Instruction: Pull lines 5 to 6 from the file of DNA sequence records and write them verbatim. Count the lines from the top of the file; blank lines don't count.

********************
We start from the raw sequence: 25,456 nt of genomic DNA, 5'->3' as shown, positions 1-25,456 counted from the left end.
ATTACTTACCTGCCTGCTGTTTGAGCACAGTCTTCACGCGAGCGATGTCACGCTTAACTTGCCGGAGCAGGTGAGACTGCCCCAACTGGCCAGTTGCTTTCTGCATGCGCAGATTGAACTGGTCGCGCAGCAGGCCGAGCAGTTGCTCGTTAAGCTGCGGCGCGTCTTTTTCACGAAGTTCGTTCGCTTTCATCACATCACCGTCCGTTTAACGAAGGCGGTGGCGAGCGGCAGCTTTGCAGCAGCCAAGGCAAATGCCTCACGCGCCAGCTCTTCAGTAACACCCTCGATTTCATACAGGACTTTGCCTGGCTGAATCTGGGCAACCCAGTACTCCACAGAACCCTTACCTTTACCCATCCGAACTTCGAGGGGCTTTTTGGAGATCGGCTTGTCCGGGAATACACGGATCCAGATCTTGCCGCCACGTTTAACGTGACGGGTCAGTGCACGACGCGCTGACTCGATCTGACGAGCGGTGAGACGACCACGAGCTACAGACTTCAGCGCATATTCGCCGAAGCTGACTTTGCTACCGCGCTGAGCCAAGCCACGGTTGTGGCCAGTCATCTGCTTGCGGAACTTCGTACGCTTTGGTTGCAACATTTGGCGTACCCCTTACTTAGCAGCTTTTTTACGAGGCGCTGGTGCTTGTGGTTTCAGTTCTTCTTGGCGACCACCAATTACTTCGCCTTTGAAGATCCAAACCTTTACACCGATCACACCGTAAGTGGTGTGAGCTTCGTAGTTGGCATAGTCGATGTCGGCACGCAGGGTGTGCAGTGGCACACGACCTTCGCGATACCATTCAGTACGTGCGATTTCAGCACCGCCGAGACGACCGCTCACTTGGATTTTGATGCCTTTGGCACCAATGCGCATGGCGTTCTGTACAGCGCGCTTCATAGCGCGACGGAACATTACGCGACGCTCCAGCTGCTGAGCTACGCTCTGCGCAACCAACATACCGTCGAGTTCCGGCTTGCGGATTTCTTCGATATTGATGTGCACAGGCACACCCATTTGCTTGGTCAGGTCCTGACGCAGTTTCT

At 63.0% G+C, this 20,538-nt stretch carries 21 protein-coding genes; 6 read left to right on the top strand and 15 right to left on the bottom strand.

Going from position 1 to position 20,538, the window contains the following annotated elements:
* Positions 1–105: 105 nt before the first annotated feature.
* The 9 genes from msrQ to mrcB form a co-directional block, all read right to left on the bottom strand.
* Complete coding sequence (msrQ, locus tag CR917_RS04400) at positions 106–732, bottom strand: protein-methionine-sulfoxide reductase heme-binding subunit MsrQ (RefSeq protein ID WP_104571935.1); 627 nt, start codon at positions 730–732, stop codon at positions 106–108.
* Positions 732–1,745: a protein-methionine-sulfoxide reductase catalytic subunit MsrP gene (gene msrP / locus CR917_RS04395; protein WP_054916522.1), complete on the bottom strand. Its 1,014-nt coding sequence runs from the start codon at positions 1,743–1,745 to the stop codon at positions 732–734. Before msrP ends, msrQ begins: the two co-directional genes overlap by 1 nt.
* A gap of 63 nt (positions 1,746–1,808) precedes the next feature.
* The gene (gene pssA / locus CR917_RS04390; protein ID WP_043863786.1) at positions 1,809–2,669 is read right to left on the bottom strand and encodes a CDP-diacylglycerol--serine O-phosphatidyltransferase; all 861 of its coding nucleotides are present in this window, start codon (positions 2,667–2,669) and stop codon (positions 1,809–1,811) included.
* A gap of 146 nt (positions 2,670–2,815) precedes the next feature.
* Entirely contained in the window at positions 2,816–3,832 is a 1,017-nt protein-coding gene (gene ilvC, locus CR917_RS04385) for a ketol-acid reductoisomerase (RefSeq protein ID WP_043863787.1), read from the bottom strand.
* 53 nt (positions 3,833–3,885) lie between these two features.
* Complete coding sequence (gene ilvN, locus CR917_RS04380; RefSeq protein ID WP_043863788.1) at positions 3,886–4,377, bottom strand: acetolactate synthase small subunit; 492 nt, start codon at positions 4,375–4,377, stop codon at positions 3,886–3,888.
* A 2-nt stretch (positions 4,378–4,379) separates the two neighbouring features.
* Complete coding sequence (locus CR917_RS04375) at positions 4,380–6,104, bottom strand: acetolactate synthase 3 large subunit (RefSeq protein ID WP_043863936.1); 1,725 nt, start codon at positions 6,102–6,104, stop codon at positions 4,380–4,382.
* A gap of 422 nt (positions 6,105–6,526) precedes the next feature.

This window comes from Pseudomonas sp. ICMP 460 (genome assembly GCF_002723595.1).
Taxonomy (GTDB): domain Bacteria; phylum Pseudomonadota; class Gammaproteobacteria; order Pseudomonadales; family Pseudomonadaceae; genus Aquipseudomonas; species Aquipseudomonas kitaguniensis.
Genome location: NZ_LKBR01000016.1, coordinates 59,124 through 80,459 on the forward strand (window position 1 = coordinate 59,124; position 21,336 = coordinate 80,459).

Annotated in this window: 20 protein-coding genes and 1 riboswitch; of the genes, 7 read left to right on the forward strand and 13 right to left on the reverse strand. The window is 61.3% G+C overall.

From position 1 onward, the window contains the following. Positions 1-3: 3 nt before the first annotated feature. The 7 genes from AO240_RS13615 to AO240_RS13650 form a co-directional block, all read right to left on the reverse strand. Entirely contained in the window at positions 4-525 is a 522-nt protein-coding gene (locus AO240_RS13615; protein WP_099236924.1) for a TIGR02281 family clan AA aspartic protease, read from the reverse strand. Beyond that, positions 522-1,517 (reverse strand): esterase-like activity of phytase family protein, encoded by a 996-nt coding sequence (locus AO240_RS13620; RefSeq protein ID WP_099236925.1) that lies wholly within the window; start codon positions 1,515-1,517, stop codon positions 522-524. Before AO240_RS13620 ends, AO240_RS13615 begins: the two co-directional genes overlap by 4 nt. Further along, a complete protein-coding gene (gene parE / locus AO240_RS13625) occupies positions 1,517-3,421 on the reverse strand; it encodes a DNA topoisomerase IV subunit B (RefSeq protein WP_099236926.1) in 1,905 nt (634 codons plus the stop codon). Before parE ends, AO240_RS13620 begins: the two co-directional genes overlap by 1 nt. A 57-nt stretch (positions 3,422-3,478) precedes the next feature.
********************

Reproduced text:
* Positions 1–105: 105 nt before the first annotated feature.
* The 9 genes from msrQ to mrcB form a co-directional block, all read right to left on the bottom strand.